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Movie heroes and their prototypes: the Hollywood myth about cowboys turned out to be far from reality
Elements of a cowboy image: hat, scarf, plaid shirt
The dashing heroes from American Westerns, scorching from two-handed colts, are nothing more than fiction, another Hollywood myth that significantly distorts reality. In fact, in the daily life of cowboys there was much less heroism, romance and firing from revolvers. What really were the dashing guys of the Wild West, who became symbols of American culture?
The screen image of a cowboy is a handsome macho man of European appearance, hung with weapons. In fact, a third of the cowboys were black, freed and sought work, and a quarter were Indians! Not all of them could afford weapons: a cowboy (that is, a “shepherd”) earned an average of $ 25 a month, and weapons at that time were more expensive. Continue reading
If you ask the first comer “Who is a cowboy?”, Then in 99% of 100 you will hear a very short and firm answer: “A tough guy riding a horse, wearing a hat and a revolver.” Those who answer in this way will be partly right, since it is precisely this image, fanned by a halo of romance, that for a century we have been seeing on cinema screens, book pages and colorful advertising posters. Dressed up with a needle, an unflappable hero with a pair of colts, a regular at drinking companions and a fierce participant in dizzying chases and shootings, these are typical examples of the “tough guy” we see in most films about the Wild West. But was the cowboy’s life really easy and easy? To understand this issue, you should take a short excursion to the United States of the XIX century – the era of the dawn of American cowboys. Continue reading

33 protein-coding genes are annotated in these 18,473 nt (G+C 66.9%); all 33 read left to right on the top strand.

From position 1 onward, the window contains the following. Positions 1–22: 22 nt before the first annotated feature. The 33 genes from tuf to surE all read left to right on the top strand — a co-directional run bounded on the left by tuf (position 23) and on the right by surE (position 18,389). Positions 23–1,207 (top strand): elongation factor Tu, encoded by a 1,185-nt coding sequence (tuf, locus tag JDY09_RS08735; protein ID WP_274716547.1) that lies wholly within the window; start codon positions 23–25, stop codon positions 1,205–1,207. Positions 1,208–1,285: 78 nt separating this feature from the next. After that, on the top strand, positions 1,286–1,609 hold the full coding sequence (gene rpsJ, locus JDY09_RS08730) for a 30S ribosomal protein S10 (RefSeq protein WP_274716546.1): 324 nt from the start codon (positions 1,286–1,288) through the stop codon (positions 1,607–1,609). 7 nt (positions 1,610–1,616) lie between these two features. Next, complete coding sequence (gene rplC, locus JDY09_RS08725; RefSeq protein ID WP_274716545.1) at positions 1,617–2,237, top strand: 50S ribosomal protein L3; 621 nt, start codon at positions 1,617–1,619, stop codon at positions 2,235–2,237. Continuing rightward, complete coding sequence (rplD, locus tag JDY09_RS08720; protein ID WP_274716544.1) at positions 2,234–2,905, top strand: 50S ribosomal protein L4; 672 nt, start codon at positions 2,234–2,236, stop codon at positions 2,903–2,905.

Real cowboys have never played the slightest political role in US history – because the cities that featured in the Wild West myths are not real cities or even state capitals, but seedy holes in forgotten god corners like Abilene or Dodge City are wild. horsemen in other countries played an important and sometimes decisive role in the history of their nations. Great peasant uprisings in Russia in the 17th — 18th centuries began with Cossack provinces, and later these same Cossacks became the Praetorian Guard of late tsarism. Continue reading